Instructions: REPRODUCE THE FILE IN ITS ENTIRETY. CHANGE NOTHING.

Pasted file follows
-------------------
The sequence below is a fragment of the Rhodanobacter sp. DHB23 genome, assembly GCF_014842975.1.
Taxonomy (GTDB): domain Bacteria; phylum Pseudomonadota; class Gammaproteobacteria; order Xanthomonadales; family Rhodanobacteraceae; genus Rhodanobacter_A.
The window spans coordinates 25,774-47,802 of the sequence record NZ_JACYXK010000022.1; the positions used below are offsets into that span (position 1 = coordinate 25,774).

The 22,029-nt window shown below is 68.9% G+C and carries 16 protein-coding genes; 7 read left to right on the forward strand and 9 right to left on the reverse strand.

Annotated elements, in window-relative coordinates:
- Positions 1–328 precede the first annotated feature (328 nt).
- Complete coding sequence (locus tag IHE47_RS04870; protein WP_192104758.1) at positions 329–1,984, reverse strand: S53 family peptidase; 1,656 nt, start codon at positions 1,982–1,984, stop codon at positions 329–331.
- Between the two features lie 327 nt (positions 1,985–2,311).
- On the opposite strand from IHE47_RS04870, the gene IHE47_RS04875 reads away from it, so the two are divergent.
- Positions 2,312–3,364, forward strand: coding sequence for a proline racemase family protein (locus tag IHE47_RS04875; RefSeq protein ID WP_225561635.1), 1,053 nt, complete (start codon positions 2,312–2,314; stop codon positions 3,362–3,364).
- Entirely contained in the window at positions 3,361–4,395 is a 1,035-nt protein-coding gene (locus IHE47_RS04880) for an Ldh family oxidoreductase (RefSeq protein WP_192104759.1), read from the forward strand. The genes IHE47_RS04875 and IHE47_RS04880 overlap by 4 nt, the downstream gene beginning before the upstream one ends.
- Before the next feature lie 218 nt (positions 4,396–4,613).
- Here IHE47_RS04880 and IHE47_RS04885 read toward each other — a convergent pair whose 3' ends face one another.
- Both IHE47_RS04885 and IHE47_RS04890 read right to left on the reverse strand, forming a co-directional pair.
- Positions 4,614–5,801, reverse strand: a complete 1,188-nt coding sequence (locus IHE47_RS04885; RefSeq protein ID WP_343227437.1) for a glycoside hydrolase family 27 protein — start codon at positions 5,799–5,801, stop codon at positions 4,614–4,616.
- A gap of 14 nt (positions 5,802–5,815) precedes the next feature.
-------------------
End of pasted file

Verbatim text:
The sequence below is a fragment of the Rhodanobacter sp. DHB23 genome, assembly GCF_014842975.1.
Taxonomy (GTDB): domain Bacteria; phylum Pseudomonadota; class Gammaproteobacteria; order Xanthomonadales; family Rhodanobacteraceae; genus Rhodanobacter_A.
The window spans coordinates 25,774-47,802 of the sequence record NZ_JACYXK010000022.1; the positions used below are offsets into that span (position 1 = coordinate 25,774).

The 22,029-nt window shown below is 68.9% G+C and carries 16 protein-coding genes; 7 read left to right on the forward strand and 9 right to left on the reverse strand.

Annotated elements, in window-relative coordinates:
- Positions 1–328 precede the first annotated feature (328 nt).
- Complete coding sequence (locus tag IHE47_RS04870; protein WP_192104758.1) at positions 329–1,984, reverse strand: S53 family peptidase; 1,656 nt, start codon at positions 1,982–1,984, stop codon at positions 329–331.
- Between the two features lie 327 nt (positions 1,985–2,311).
- On the opposite strand from IHE47_RS04870, the gene IHE47_RS04875 reads away from it, so the two are divergent.
- Positions 2,312–3,364, forward strand: coding sequence for a proline racemase family protein (locus tag IHE47_RS04875; RefSeq protein ID WP_225561635.1), 1,053 nt, complete (start codon positions 2,312–2,314; stop codon positions 3,362–3,364).
- Entirely contained in the window at positions 3,361–4,395 is a 1,035-nt protein-coding gene (locus IHE47_RS04880) for an Ldh family oxidoreductase (RefSeq protein WP_192104759.1), read from the forward strand. The genes IHE47_RS04875 and IHE47_RS04880 overlap by 4 nt, the downstream gene beginning before the upstream one ends.
- Before the next feature lie 218 nt (positions 4,396–4,613).
- Here IHE47_RS04880 and IHE47_RS04885 read toward each other — a convergent pair whose 3' ends face one another.
- Both IHE47_RS04885 and IHE47_RS04890 read right to left on the reverse strand, forming a co-directional pair.
- Positions 4,614–5,801, reverse strand: a complete 1,188-nt coding sequence (locus IHE47_RS04885; RefSeq protein ID WP_343227437.1) for a glycoside hydrolase family 27 protein — start codon at positions 5,799–5,801, stop codon at positions 4,614–4,616.
- A gap of 14 nt (positions 5,802–5,815) precedes the next feature.